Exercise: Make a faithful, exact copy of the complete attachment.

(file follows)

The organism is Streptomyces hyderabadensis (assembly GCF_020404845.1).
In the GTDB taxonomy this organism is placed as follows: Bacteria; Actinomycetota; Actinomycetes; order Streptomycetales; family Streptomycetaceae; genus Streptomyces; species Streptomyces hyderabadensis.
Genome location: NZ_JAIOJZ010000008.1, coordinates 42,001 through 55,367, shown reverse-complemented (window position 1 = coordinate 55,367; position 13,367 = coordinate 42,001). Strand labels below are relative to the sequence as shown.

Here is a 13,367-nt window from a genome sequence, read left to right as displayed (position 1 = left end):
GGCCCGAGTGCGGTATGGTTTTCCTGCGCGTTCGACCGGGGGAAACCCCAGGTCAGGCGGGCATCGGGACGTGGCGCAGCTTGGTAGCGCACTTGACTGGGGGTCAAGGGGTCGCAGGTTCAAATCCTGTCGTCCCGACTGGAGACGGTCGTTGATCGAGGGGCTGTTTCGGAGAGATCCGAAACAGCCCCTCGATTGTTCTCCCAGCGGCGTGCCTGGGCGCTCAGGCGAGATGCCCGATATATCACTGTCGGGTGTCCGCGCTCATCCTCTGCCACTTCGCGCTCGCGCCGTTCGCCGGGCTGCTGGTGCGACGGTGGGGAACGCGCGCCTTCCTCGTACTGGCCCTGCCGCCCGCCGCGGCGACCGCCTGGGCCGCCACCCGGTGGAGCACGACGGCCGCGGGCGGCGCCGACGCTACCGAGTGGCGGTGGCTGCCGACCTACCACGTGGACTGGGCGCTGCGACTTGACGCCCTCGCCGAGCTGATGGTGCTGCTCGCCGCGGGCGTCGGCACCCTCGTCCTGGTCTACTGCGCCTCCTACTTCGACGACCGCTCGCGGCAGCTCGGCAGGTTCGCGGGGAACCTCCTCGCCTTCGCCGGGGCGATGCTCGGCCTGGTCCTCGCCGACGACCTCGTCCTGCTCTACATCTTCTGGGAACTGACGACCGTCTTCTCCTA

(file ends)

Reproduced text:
The organism is Streptomyces hyderabadensis (assembly GCF_020404845.1).
In the GTDB taxonomy this organism is placed as follows: Bacteria; Actinomycetota; Actinomycetes; order Streptomycetales; family Streptomycetaceae; genus Streptomyces; species Streptomyces hyderabadensis.
Genome location: NZ_JAIOJZ010000008.1, coordinates 42,001 through 55,367, shown reverse-complemented (window position 1 = coordinate 55,367; position 13,367 = coordinate 42,001). Strand labels below are relative to the sequence as shown.

Here is a 13,367-nt window from a genome sequence, read left to right as displayed (position 1 = left end):
GGCCCGAGTGCGGTATGGTTTTCCTGCGCGTTCGACCGGGGGAAACCCCAGGTCAGGCGGGCATCGGGACGTGGCGCAGCTTGGTAGCGCACTTGACTGGGGGTCAAGGGGTCGCAGGTTCAAATCCTGTCGTCCCGACTGGAGACGGTCGTTGATCGAGGGGCTGTTTCGGAGAGATCCGAAACAGCCCCTCGATTGTTCTCCCAGCGGCGTGCCTGGGCGCTCAGGCGAGATGCCCGATATATCACTGTCGGGTGTCCGCGCTCATCCTCTGCCACTTCGCGCTCGCGCCGTTCGCCGGGCTGCTGGTGCGACGGTGGGGAACGCGCGCCTTCCTCGTACTGGCCCTGCCGCCCGCCGCGGCGACCGCCTGGGCCGCCACCCGGTGGAGCACGACGGCCGCGGGCGGCGCCGACGCTACCGAGTGGCGGTGGCTGCCGACCTACCACGTGGACTGGGCGCTGCGACTTGACGCCCTCGCCGAGCTGATGGTGCTGCTCGCCGCGGGCGTCGGCACCCTCGTCCTGGTCTACTGCGCCTCCTACTTCGACGACCGCTCGCGGCAGCTCGGCAGGTTCGCGGGGAACCTCCTCGCCTTCGCCGGGGCGATGCTCGGCCTGGTCCTCGCCGACGACCTCGTCCTGCTCTACATCTTCTGGGAACTGACGACCGTCTTCTCCTA